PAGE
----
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Hoffmann, R. A wiki for the life sciences where authorship matters. Nature Genetics (2008)

Specific binding and biological response of antiestrogens in the fetal uterus of the guinea pig.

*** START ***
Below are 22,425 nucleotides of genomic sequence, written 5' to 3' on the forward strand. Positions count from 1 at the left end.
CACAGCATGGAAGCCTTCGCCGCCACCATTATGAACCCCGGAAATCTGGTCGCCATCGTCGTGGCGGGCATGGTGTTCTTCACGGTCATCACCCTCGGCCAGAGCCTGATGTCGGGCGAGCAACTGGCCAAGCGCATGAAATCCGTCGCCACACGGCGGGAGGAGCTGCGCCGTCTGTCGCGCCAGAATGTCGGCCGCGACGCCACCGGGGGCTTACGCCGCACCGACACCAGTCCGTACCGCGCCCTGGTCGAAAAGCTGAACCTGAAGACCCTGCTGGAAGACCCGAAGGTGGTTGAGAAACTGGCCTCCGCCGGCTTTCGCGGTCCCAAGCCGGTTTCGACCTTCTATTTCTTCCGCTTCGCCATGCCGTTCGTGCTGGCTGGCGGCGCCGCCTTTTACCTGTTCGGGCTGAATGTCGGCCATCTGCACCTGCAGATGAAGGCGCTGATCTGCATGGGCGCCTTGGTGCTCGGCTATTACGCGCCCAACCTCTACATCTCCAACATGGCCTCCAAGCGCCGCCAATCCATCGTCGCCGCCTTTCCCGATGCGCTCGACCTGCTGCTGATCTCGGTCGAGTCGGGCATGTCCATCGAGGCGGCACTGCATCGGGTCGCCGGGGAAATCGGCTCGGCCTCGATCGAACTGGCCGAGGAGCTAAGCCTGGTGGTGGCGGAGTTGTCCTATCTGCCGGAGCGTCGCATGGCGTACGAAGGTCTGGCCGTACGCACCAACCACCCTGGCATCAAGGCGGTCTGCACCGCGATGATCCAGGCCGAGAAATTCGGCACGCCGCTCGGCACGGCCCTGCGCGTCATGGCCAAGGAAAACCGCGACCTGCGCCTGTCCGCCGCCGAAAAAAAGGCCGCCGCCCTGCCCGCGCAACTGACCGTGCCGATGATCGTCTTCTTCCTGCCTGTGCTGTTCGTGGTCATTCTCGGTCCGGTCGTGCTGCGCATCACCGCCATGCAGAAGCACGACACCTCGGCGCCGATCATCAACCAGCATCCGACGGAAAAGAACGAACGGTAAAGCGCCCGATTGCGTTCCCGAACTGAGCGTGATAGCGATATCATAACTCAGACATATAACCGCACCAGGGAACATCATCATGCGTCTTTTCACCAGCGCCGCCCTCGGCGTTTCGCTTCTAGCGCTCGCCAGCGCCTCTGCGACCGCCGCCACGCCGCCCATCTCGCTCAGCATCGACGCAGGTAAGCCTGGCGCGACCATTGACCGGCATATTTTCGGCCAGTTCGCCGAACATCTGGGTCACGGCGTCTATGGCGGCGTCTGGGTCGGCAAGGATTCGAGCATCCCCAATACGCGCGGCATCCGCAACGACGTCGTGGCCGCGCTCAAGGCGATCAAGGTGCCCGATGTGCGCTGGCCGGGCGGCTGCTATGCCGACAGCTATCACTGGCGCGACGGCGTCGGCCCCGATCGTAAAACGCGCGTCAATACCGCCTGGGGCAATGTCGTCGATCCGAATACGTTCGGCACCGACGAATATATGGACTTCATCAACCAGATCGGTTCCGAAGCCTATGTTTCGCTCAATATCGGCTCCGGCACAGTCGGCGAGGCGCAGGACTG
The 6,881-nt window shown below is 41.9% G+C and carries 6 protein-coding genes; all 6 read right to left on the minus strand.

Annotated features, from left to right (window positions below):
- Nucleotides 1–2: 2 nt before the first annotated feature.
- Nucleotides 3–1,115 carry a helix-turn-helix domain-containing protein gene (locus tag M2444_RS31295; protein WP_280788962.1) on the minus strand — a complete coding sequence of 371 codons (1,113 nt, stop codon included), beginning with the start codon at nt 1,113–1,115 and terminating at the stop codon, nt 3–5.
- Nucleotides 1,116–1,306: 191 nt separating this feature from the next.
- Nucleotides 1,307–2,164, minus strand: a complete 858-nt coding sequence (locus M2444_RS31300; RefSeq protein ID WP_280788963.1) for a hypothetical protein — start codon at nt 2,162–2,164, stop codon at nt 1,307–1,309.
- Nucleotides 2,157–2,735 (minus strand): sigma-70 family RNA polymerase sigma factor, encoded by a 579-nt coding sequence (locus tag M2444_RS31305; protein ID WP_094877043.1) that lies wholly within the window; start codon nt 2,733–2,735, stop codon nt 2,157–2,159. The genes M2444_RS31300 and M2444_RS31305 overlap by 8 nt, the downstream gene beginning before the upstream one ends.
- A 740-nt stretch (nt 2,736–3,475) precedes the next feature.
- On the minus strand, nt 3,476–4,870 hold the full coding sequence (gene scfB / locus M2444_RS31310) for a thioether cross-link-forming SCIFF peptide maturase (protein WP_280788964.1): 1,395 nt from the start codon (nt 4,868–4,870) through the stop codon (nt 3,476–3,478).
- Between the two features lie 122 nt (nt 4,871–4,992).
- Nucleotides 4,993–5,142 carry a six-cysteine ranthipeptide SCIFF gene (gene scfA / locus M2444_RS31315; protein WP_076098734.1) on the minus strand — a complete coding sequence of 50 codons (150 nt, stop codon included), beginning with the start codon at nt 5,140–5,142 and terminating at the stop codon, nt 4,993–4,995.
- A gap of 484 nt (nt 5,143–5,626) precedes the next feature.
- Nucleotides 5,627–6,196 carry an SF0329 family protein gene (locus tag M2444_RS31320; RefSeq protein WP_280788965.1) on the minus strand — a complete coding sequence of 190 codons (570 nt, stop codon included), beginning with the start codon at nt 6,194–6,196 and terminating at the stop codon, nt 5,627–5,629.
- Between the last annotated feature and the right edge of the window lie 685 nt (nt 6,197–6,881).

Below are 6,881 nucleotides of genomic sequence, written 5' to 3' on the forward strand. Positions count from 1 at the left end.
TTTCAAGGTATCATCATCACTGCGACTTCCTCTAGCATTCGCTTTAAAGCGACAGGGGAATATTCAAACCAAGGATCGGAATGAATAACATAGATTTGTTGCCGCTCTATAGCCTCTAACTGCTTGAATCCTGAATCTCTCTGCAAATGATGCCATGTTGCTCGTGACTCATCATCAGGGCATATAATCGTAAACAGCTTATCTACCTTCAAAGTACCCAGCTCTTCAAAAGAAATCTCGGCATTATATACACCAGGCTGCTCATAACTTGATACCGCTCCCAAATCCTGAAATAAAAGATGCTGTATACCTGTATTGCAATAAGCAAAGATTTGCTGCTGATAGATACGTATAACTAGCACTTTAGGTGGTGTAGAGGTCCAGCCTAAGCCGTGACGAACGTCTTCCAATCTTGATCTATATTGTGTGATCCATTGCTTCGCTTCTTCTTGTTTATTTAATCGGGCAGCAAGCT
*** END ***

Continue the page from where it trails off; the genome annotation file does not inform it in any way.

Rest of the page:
The present data show that tamoxifen and nafoxidine compete specifically with estradiol for the estrogen receptor in the fetal uterus of the guinea pig. Furthermore, [3H]tamoxifen binds to the cytosol macromolecules of this fetal tissue at two classes of binding sites, one with a dissociation constant (Kd) of 1.8 +/- 0.4 x 10(-9) M and a concentration of specific binding sites (n) of 1800 +/- 100 fmol/mg protein, which corresponds to the same specific binding site as does estradiol, and a second class of sites with a Kd of 3.9 +/- 0.1 x 10(-10) M (617 +/- 77 fmol/mg protein), which does not bind estrogens. In another series of experiments, it was demonstrated that tamoxifen or nafoxidine injected into the mother (1 mg/kg/day for 3 consecutive days) stimulates fetal uterine weight with an intensity similar to that of estradiol but, in contrast to estradiol, the stimulatory effect of the progesterone receptor is limited. Also, it is observed that estradiol decreases by 80% the total number of specific estradiol binding sites (cytoplasmic plus nuclear). On the other hand, both tamoxifen and nafoxidine can translocate the estrogen receptors into the nucleus, but they have only a limited effect on the total number of specific binding sites of estradiol. It is concluded that the fetal uterus of the guinea pig responds to the effect of estrogens and antiestrogens.[1]


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